[fn. James P. Cannon, The First Ten Years of American Communism. (NY: Lyle Stuart, 1960), pg. 163.]


During the first half of the 1930s, dues were 20 cents per month, with periodic additional dues assessments levied for special projects.


In 1946 the ILD was merged with the National Federation for Constitutional Liberties to form the Civil Rights Congress.




The ILD published a monthly magazine in Chicago called Labor Defender. The first issue was dated January 1926 and announced an intent to build and ILD with a membership of 200,000 dues paying members. Editor of this publication was T.J. O'Flaherty (Workers Party) and Business Manager was George Maurer (Socialist Party).




The International Labor Defense organization, while clearly started through the volition of the Communist organization, included among its governing National Committee of 38 members a number of prominent figures from the Socialist Party, Ralph Chaplin of the IWW, and an array of non-party libertarian radicals.

According to a list published in early issues of The Labor Defender, the initial executive officers of the ILD in 1926 were:

James P. Cannon --- Executive Secretary.

Andrew T. McNamara --- Chairman.

Edward C. Wentworth --- Vice-Chairman.

The National Committee (38) included: Rose Baron, Max Bedacht, J.O. Bentall, F.G. Biedenkapp, Alice Stone Blackwell, William Bouck, William Montgomery Brown, James P. Cannon, Ralph Chaplin, Henry Corbishley, Eugene V. Debs, Jacob Dolla, Robert W. Dunn, William F. Dunne, John Edenstrom, Lovett Fort-Whiteman, William Z. Foster, Harrison George, Benjamin Gitlow, Ellen Hayes, Rose Karsner, Fred Mann, George Maurer, Andrew T. McNamara, E.R. Meitzen, Fred Merrick, Cora Meyers, Robert Minor, William Mollenhauer, Scott Nearing, Charles E. Ruthenberg, Mandel Shuchter, Upton Sinclair, Dan Stevens, John T. Taylor, Edward C. Wentworth, Robert Whitter, David Rhys Williams. (Those who were known members of the Workers (Communist) Party in italics).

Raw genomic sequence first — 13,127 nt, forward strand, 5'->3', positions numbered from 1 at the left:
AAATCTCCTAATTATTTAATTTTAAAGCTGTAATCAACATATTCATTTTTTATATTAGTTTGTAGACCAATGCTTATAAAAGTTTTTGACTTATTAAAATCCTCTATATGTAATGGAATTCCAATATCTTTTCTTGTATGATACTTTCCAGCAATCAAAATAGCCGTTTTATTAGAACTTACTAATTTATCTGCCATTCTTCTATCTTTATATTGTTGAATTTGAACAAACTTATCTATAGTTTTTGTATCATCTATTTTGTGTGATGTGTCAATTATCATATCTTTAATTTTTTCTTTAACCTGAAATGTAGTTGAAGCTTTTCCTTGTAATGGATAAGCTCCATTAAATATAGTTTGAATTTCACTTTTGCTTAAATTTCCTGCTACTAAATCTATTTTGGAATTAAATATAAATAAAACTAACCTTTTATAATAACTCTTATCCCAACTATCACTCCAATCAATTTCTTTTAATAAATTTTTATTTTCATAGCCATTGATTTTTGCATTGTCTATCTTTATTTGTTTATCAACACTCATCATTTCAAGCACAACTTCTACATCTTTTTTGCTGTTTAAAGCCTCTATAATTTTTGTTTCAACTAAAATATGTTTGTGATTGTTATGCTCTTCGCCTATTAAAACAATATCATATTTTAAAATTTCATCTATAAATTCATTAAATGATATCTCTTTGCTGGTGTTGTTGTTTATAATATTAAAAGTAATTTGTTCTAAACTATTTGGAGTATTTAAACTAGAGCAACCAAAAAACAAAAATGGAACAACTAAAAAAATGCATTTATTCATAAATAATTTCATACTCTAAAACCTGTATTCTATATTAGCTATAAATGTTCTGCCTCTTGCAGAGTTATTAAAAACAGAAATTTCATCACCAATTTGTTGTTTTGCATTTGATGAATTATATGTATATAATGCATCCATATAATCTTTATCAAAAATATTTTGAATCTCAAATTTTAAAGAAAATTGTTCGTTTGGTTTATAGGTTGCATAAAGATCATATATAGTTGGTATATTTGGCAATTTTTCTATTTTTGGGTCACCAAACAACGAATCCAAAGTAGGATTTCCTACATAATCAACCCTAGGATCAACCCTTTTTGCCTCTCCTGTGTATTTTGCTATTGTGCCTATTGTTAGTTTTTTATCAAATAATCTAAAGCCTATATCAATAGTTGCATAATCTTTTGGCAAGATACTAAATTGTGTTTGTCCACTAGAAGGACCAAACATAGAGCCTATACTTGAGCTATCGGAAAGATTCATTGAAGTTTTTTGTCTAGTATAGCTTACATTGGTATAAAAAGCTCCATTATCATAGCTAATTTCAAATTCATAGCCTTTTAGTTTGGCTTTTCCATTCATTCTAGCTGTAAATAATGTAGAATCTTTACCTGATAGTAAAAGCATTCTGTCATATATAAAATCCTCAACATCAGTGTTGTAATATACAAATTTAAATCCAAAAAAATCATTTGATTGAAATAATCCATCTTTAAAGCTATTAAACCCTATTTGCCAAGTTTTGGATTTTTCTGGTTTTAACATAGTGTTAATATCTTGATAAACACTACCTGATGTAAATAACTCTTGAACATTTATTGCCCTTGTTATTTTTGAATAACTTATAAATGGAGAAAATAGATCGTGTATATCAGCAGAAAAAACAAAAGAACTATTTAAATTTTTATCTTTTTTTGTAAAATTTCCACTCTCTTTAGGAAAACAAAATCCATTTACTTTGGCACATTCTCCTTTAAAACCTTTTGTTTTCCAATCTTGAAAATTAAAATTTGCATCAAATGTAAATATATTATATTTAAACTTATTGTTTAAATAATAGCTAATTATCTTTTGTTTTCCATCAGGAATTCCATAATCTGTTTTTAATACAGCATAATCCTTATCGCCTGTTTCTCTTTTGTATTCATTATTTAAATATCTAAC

"A Communist Trial in Pittsburgh," by A. Jakira [Feb. 1926] Eyewitness account of the trial in Pittsburgh of Edward Horacek, a draftsman and member of the Machinists Union who was arrested and tried for his activities as a member of the Workers Party of America. Horacek was taken as a part of the April 27 and 28, 1923 raids by federal agents, state policemen, and county detectives on the Pittsburgh headquarters of the Workers Party and was the first of 9 defendants to go to trial. Jakira tells the familiar tale of a zealous prosecution with its lying witnesses before a stacked jury and a biased judge. The jury convicted Horacek for having back in 1923 distributed the printed program of the WPA (a registered political party in the state of Pennsylvania) and for having been invoiced for 50 copies of The Liberator, a WPA artistic-political magazine "sold on newsstands and bookstores in practically every city of this country." No articles from The Liberator had been introduced into evidence during the trial to demonstrate that the publication was seditious, nor was any over act by Horacek alleged -- Horacek was simply found guilty of 2 of the 8 charges made against him for his membership in the WPA and for distributing its literature. The conviction meant a potential sentence of 20 years in prison, writes Jakira. Includes a pen-and-ink caricature of Henry J. Lennon, chief of the Pittsburgh anti-red unit, chief prosecution witness in the trial who was accused by Jakira of having perjured himself on the stand.